I don’t usually do much for Lent other than think about what I should/could/would do. But this year there’s something stirring deep down. A need for silence.
My brain works in a furious rush sometimes, and most of my life is filled with incredible life-giving moments, but sometimes the energy of those moments keeps me up at night because I just. can’t. shut. off.
My brain and my soul need a break. And I need to practice quiet.
I told someone yesterday that in grade nine a science teacher asked me to stop putting my hand up to answer questions so that other students would be more likely to participate. In grade twelve a teacher told me I take up too much verbal space.
Ya, I’m long-winded. And I’m sensitive about it. Nearly every time we leave a social gathering I ask Kathryn if I talked too much. It’s only just occurred to me in the last few months that I don’t need to (and don’t even benefit from) this compulsive desire to share and record every thought that comes swirling through my mind.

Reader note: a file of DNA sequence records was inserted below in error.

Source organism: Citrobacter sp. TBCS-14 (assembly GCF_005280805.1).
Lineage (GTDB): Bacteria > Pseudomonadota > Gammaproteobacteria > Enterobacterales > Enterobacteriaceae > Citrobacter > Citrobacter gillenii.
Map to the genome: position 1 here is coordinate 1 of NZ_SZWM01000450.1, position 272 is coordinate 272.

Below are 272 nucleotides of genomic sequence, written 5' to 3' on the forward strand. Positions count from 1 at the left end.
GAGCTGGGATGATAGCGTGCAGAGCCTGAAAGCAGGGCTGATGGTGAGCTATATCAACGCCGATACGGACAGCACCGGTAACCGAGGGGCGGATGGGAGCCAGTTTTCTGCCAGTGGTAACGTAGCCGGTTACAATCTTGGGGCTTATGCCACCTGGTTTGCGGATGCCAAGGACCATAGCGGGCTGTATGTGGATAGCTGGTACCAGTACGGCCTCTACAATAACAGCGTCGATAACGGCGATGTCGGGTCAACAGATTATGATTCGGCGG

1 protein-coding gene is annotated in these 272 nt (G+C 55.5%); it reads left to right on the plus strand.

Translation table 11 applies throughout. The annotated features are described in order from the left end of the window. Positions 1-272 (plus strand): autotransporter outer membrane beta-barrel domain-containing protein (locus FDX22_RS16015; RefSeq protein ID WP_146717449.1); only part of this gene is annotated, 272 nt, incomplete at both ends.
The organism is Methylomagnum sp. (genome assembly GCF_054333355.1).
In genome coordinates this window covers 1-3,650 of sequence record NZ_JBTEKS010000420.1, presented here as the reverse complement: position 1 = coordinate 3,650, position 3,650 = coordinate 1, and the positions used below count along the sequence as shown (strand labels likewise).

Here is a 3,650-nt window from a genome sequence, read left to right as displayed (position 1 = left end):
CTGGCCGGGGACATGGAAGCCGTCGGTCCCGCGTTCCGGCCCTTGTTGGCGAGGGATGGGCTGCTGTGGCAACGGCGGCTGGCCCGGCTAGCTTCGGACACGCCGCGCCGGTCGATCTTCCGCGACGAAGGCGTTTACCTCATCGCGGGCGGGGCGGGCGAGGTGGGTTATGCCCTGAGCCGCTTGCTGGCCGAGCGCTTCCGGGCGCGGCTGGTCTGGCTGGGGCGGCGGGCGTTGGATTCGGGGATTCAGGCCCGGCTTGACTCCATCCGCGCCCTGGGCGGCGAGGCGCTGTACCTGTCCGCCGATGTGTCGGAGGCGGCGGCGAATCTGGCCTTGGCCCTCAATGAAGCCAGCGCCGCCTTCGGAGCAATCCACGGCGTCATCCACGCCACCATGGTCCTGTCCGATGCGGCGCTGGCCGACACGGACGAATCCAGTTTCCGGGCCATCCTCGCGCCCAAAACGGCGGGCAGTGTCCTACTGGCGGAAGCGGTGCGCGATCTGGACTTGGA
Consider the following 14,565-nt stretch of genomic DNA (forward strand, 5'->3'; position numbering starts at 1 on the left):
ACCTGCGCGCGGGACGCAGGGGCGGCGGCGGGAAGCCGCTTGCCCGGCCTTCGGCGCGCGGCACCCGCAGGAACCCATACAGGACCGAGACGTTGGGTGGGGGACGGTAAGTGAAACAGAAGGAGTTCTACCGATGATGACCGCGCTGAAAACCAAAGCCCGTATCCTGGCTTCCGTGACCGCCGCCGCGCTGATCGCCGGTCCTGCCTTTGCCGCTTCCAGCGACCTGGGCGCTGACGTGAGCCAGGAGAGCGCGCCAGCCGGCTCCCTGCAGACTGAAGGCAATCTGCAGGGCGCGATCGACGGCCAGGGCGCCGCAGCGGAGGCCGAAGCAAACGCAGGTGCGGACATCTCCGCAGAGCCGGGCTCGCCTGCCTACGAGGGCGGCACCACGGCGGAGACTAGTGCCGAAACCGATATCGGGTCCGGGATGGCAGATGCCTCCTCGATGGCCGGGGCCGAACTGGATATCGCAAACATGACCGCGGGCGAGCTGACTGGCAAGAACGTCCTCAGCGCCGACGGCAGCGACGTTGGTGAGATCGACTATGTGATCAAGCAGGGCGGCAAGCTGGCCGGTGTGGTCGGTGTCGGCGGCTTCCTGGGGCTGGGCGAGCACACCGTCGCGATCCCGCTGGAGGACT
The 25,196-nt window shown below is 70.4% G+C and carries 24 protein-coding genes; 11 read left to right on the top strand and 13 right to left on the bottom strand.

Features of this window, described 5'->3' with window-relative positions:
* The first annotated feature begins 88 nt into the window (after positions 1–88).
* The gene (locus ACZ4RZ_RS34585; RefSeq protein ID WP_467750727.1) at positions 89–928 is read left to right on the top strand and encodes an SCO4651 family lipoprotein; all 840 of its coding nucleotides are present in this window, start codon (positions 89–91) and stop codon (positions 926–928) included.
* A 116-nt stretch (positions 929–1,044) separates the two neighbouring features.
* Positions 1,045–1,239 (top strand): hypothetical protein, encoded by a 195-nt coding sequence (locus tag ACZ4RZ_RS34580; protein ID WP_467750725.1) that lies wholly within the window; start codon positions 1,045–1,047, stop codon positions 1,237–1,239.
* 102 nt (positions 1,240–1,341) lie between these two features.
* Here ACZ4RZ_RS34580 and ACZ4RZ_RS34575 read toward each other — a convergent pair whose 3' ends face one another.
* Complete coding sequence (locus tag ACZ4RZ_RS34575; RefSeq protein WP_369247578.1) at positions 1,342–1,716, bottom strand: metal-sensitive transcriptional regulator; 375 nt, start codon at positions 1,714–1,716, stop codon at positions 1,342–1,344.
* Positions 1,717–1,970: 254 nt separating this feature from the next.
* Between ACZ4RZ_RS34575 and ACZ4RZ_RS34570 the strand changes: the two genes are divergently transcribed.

Kathryn’s highest love language is acts of service, and in my desire to love her well, I sometimes need to remind myself at bedtime that it is an act of service not to tell her every thought I have had all through the live long day. And then I have to tell myself it’s an act of service not to tell her I’m doing an act of service. The woman needs some sleep.
So, because of these heart stirrings, and because of a desire to deepen my internal peace, for the next forty days I plan to spend twenty minutes a day practicing external and internal quiet. I will sit quietly and focus on my breath and as thoughts come through my mind I will picture them as leaves on a river floating by, appreciated but not needing to be captured, and I will gently return to my breath.